He was taken to Cargo camp in Srinagar by police, says family of Rizwan Pandit, who taught at IUST in Awantipora, ran a school and coaching centre, was planning to do doctoral research
Awantipora: A 29-year-old post graduate in Physics – who headed a private school, operated a private coaching centre, and was guest faculty at the Islamic University of Science and Technology (IUST) in Awantipora – was killed in police custody after being taken, according to his family, to police Cargo camp in Srinagar.
An official statement from the state police on Tuesday had only this to say: “In pursuance of terror case investigation… the said person died in police custody. In this matter while following the procedure laid down in Section 176 of CrPC, a magisterial enquiry is underway.”
Rizwan Assad Pandit, son of Assadullah Pandit, a resident of Awantipora area in south Kashmir’s Pulwama district, was picked up from his home by local police on Sunday evening.
On Monday, when his family tried to contact him at the local police station, they were told that Rizwan had been whisked away by the police’s Cargo wing in Srinagar.
“The local police told us not to contact anyone. While we were still trying to figure out what to do, this morning the news of his murder reached us,” Zulqarnain Pandit, Rizwan’s brother, told Kashmir Reader.
The family says that Rizwan was hale and hearty when he was picked up by the local police team – headed by the area’s Deputy Superintendent of Police (DySP) – while his entire family was harassed.
“He has been murdered in cold blood and now they are telling lies that he just died. How can he? He has been tortured to death,” family members said.
The killing has left the Pandit family devastated and shocked. They say they have no faith in either a magisterial or judicial probe, given that hundreds of such probes have been ordered in the valley without any outcome.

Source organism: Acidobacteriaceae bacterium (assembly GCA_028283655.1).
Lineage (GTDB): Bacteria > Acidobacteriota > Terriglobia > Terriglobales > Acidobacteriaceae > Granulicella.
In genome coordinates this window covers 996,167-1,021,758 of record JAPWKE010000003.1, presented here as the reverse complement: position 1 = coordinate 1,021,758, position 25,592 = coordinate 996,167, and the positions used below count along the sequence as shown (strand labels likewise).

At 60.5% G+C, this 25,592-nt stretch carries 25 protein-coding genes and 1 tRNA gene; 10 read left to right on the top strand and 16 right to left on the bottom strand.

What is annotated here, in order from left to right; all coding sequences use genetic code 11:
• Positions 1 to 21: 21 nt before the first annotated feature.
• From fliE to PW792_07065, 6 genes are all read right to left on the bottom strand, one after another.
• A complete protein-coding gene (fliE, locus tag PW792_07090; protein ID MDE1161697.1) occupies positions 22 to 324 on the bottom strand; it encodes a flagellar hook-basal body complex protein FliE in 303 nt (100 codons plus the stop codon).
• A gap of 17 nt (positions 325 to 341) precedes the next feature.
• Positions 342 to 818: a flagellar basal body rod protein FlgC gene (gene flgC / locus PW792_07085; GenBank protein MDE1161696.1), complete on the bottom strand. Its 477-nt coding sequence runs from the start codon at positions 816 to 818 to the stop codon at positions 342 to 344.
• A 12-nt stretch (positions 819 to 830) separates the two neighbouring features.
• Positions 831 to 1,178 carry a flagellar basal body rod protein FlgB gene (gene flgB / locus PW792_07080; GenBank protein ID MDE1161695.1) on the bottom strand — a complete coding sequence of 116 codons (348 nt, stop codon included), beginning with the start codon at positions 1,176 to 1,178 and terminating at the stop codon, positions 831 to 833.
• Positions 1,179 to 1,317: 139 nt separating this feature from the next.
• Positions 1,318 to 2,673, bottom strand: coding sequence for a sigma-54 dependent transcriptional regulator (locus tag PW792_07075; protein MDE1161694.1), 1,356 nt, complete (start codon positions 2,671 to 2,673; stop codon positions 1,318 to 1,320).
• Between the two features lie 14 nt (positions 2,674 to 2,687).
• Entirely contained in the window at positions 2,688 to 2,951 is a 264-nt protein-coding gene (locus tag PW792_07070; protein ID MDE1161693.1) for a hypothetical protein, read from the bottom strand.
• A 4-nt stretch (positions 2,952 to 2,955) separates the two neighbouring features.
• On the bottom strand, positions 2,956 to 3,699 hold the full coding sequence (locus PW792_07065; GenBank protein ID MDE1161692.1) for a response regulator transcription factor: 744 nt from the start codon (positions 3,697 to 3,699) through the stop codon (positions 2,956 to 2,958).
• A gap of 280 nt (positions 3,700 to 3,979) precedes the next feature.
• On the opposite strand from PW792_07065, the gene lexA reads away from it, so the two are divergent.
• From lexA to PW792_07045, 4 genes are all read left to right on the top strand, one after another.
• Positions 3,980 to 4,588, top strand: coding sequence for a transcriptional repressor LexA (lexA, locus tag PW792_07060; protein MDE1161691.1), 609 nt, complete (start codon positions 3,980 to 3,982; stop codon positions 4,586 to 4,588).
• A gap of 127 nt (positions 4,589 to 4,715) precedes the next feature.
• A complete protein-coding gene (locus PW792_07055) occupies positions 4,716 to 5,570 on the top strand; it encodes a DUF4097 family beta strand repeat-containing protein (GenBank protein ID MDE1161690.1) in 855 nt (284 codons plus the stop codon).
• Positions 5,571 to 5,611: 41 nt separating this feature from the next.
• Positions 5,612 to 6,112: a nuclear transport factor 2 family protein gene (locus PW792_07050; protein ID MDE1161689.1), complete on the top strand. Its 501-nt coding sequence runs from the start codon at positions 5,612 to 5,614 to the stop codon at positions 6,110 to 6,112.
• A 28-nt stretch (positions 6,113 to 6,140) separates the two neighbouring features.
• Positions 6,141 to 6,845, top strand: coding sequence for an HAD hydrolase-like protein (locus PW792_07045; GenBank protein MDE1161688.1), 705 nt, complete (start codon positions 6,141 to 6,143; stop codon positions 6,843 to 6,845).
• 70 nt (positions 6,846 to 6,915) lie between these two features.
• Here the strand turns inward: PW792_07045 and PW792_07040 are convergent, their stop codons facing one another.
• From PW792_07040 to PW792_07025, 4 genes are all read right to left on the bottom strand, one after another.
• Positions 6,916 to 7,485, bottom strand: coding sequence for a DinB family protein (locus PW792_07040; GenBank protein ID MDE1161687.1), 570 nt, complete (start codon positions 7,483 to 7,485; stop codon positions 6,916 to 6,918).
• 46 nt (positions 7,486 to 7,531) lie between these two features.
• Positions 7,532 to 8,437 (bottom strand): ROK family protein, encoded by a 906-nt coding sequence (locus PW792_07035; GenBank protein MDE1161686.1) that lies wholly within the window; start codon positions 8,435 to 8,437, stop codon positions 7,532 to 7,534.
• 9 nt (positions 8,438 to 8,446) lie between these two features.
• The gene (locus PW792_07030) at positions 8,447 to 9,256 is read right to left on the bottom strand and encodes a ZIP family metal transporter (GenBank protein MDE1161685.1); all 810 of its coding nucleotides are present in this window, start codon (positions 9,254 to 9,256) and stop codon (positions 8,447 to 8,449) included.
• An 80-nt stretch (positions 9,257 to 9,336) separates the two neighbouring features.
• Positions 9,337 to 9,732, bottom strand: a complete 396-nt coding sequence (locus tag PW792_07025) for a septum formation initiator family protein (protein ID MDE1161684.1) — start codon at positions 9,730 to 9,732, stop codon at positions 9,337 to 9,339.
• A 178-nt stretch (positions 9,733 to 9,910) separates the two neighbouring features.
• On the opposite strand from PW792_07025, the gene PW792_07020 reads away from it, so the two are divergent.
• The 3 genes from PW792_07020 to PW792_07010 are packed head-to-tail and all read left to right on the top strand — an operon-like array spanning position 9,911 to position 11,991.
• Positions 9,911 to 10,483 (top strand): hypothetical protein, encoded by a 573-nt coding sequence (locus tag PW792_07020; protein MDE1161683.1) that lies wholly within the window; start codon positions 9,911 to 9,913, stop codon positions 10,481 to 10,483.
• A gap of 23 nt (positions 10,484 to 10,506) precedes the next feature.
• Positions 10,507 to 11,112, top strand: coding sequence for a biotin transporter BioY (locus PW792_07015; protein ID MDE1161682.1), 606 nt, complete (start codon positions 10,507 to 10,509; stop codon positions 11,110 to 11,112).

“If at all anything is to be done, the people guilty of my brother’s murder should be hanged. Only then will we consider justice to be done,” Mubashir Assad, another brother of Rizwan, said.
Mubashir is a post graduate in Bio-Technology and teaches at Delhi Public School. Besides, he also teaches at the coaching center that was headed by Rizwan.
Mubashir maintains that his brother was being unnecessarily harassed by police and was released only two months back after serving around 4 months in detention under the controversial Public Safety Act (PSA).
“He was released only two months back from Kot Bhalwal jail in Jammu and was trying hard to get back to a normal life again. But it was not to be,” Mubashir told Kashmir Reader, as he broke into tears.
Rizwan comes from a well-respected and well-educated family of Awantipora. After completing his Masters from Dehradun, he was now planning to enrol in a doctorate degree at a local university. He was heading the Sabir Abdullah Public School (SAPS) – run under the Tahira Khanum Trust – in Awantipora.
His father Assadullah Pandit is a retired official of Central Government’s Handicrafts department and was also an Ameer-Halqa of the now banned Jama’at-e-Islami.
Following the recent ban on the Jama’at, while most of the prominent activists of the party were arrested, Assadullah was not. His son, however, was.
The family said it was no crime to be associated with the Jama’at. “Yes, my father is associated with the Jama’at and so was my brother. Is that a crime? Is that a reason to kill someone in cold blood?” Mubashir asked.
The family, meanwhile, was yet to receive the body of Rizwan at the time this report was filed.
They said that the police had taken away Rizwan from home and it is they who should deliver his body back home.
“That is the least they could do. Why should we go anywhere to receive his body?” the family said.
Rizwan’s killing was condemned across the valley. The last case of a custodial killing in Kashmir was reported in July 2011 when a 28 year old, Nazim Rasheed, was killed in police custody. A magisterial probe was ordered back then as well.
According to an Amnesty International report, published in January 1995, more than 715 detainees were killed by government forces in detention.
“They were allegedly tortured to death or shot outright,” the report by the human rights watchdog reads.
Such killings did not stop after 1995 and continued at least till 2011.